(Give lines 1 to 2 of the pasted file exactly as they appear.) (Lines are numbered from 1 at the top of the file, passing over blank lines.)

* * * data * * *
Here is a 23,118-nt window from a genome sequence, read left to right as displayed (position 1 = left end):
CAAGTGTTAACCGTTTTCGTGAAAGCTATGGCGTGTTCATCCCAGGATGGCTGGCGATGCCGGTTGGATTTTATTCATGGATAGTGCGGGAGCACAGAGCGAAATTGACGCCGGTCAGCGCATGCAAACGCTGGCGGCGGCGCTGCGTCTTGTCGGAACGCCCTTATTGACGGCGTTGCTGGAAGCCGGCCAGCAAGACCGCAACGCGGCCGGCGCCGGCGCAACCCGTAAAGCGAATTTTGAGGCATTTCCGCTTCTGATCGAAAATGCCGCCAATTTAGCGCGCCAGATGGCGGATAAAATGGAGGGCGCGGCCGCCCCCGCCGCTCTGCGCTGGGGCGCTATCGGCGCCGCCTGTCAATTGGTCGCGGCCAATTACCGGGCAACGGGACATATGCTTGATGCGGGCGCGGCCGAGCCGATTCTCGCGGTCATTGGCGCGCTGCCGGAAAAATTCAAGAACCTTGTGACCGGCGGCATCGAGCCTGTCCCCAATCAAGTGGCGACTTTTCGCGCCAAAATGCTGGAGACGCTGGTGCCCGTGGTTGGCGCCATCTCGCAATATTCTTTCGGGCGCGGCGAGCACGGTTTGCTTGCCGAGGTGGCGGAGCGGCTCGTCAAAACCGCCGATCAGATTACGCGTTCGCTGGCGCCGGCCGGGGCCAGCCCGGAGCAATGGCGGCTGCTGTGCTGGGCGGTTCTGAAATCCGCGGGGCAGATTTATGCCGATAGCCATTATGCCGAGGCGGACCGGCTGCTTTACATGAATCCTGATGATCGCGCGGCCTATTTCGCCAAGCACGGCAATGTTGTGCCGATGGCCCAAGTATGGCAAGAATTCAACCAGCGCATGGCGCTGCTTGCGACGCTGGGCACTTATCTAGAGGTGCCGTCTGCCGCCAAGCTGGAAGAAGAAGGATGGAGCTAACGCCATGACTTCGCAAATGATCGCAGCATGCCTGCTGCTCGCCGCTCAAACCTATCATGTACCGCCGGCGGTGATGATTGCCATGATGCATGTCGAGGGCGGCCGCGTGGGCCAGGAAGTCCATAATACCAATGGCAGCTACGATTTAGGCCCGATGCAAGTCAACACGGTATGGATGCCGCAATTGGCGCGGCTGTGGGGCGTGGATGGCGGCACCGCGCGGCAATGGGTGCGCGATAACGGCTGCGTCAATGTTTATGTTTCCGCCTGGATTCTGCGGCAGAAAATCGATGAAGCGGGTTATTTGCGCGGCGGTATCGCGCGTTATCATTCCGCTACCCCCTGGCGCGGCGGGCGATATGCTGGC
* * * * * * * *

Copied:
Here is a 23,118-nt window from a genome sequence, read left to right as displayed (position 1 = left end):
CAAGTGTTAACCGTTTTCGTGAAAGCTATGGCGTGTTCATCCCAGGATGGCTGGCGATGCCGGTTGGATTTTATTCATGGATAGTGCGGGAGCACAGAGCGAAATTGACGCCGGTCAGCGCATGCAAACGCTGGCGGCGGCGCTGCGTCTTGTCGGAACGCCCTTATTGACGGCGTTGCTGGAAGCCGGCCAGCAAGACCGCAACGCGGCCGGCGCCGGCGCAACCCGTAAAGCGAATTTTGAGGCATTTCCGCTTCTGATCGAAAATGCCGCCAATTTAGCGCGCCAGATGGCGGATAAAATGGAGGGCGCGGCCGCCCCCGCCGCTCTGCGCTGGGGCGCTATCGGCGCCGCCTGTCAATTGGTCGCGGCCAATTACCGGGCAACGGGACATATGCTTGATGCGGGCGCGGCCGAGCCGATTCTCGCGGTCATTGGCGCGCTGCCGGAAAAATTCAAGAACCTTGTGACCGGCGGCATCGAGCCTGTCCCCAATCAAGTGGCGACTTTTCGCGCCAAAATGCTGGAGACGCTGGTGCCCGTGGTTGGCGCCATCTCGCAATATTCTTTCGGGCGCGGCGAGCACGGTTTGCTTGCCGAGGTGGCGGAGCGGCTCGTCAAAACCGCCGATCAGATTACGCGTTCGCTGGCGCCGGCCGGGGCCAGCCCGGAGCAATGGCGGCTGCTGTGCTGGGCGGTTCTGAAATCCGCGGGGCAGATTTATGCCGATAGCCATTATGCCGAGGCGGACCGGCTGCTTTACATGAATCCTGATGATCGCGCGGCCTATTTCGCCAAGCACGGCAATGTTGTGCCGATGGCCCAAGTATGGCAAGAATTCAACCAGCGCATGGCGCTGCTTGCGACGCTGGGCACTTATCTAGAGGTGCCGTCTGCCGCCAAGCTGGAAGAAGAAGGATGGAGCTAACGCCATGACTTCGCAAATGATCGCAGCATGCCTGCTGCTCGCCGCTCAAACCTATCATGTACCGCCGGCGGTGATGATTGCCATGATGCATGTCGAGGGCGGCCGCGTGGGCCAGGAAGTCCATAATACCAATGGCAGCTACGATTTAGGCCCGATGCAAGTCAACACGGTATGGATGCCGCAATTGGCGCGGCTGTGGGGCGTGGATGGCGGCACCGCGCGGCAATGGGTGCGCGATAACGGCTGCGTCAATGTTTATGTTTCCGCCTGGATTCTGCGGCAGAAAATCGATGAAGCGGGTTATTTGCGCGGCGGTATCGCGCGTTATCATTCCGCTACCCCCTGGCGCGGCGGGCGATATGCTGGC